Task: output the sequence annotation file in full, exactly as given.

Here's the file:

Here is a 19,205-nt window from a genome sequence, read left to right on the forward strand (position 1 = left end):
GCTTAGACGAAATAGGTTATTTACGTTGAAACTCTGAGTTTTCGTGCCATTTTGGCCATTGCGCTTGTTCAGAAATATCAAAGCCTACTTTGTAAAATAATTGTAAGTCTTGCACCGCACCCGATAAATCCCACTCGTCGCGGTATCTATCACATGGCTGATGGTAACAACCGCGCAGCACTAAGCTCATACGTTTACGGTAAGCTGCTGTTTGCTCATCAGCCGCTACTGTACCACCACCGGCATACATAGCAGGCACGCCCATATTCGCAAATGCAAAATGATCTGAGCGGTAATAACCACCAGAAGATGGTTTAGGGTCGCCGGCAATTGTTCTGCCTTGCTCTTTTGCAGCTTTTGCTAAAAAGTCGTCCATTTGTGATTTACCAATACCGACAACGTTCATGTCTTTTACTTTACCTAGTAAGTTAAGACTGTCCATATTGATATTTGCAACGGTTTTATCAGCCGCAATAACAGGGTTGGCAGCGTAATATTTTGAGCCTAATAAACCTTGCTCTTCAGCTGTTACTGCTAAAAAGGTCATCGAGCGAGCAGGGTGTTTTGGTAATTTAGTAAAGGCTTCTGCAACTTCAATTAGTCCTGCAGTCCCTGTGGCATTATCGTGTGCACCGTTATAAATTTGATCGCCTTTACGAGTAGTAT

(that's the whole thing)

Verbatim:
Here is a 19,205-nt window from a genome sequence, read left to right on the forward strand (position 1 = left end):
GCTTAGACGAAATAGGTTATTTACGTTGAAACTCTGAGTTTTCGTGCCATTTTGGCCATTGCGCTTGTTCAGAAATATCAAAGCCTACTTTGTAAAATAATTGTAAGTCTTGCACCGCACCCGATAAATCCCACTCGTCGCGGTATCTATCACATGGCTGATGGTAACAACCGCGCAGCACTAAGCTCATACGTTTACGGTAAGCTGCTGTTTGCTCATCAGCCGCTACTGTACCACCACCGGCATACATAGCAGGCACGCCCATATTCGCAAATGCAAAATGATCTGAGCGGTAATAACCACCAGAAGATGGTTTAGGGTCGCCGGCAATTGTTCTGCCTTGCTCTTTTGCAGCTTTTGCTAAAAAGTCGTCCATTTGTGATTTACCAATACCGACAACGTTCATGTCTTTTACTTTACCTAGTAAGTTAAGACTGTCCATATTGATATTTGCAACGGTTTTATCAGCCGCAATAACAGGGTTGGCAGCGTAATATTTTGAGCCTAATAAACCTTGCTCTTCAGCTGTTACTGCTAAAAAGGTCATCGAGCGAGCAGGGTGTTTTGGTAATTTAGTAAAGGCTTCTGCAACTTCAATTAGTCCTGCAGTCCCTGTGGCATTATCGTGTGCACCGTTATAAATTTGATCGCCTTTACGAGTAGTAT